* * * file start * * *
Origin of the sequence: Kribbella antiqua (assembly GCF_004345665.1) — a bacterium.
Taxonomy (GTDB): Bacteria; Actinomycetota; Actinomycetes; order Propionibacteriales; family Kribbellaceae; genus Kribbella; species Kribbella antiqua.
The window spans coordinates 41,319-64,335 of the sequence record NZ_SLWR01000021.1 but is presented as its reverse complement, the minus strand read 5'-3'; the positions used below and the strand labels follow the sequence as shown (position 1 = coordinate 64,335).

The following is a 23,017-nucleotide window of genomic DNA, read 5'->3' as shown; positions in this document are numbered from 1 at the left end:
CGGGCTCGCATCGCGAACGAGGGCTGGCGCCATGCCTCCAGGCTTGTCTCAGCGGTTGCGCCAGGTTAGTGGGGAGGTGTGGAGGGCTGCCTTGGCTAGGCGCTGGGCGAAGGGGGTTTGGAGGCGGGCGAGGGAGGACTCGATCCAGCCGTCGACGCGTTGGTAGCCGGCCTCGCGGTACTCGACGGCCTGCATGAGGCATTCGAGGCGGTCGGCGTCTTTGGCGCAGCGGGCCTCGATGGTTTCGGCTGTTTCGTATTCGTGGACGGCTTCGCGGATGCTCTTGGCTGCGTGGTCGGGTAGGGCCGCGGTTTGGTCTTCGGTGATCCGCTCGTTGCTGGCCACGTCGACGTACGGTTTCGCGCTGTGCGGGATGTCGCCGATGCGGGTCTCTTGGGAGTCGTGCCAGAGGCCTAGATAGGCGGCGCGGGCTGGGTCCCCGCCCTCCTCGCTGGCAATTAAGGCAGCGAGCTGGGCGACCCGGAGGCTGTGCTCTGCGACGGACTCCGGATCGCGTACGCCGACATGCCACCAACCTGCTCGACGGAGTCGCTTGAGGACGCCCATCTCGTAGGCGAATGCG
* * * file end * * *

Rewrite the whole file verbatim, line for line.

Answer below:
Origin of the sequence: Kribbella antiqua (assembly GCF_004345665.1) — a bacterium.
Taxonomy (GTDB): Bacteria; Actinomycetota; Actinomycetes; order Propionibacteriales; family Kribbellaceae; genus Kribbella; species Kribbella antiqua.
The window spans coordinates 41,319-64,335 of the sequence record NZ_SLWR01000021.1 but is presented as its reverse complement, the minus strand read 5'-3'; the positions used below and the strand labels follow the sequence as shown (position 1 = coordinate 64,335).

The following is a 23,017-nucleotide window of genomic DNA, read 5'->3' as shown; positions in this document are numbered from 1 at the left end:
CGGGCTCGCATCGCGAACGAGGGCTGGCGCCATGCCTCCAGGCTTGTCTCAGCGGTTGCGCCAGGTTAGTGGGGAGGTGTGGAGGGCTGCCTTGGCTAGGCGCTGGGCGAAGGGGGTTTGGAGGCGGGCGAGGGAGGACTCGATCCAGCCGTCGACGCGTTGGTAGCCGGCCTCGCGGTACTCGACGGCCTGCATGAGGCATTCGAGGCGGTCGGCGTCTTTGGCGCAGCGGGCCTCGATGGTTTCGGCTGTTTCGTATTCGTGGACGGCTTCGCGGATGCTCTTGGCTGCGTGGTCGGGTAGGGCCGCGGTTTGGTCTTCGGTGATCCGCTCGTTGCTGGCCACGTCGACGTACGGTTTCGCGCTGTGCGGGATGTCGCCGATGCGGGTCTCTTGGGAGTCGTGCCAGAGGCCTAGATAGGCGGCGCGGGCTGGGTCCCCGCCCTCCTCGCTGGCAATTAAGGCAGCGAGCTGGGCGACCCGGAGGCTGTGCTCTGCGACGGACTCCGGATCGCGTACGCCGACATGCCACCAACCTGCTCGACGGAGTCGCTTGAGGACGCCCATCTCGTAGGCGAATGCG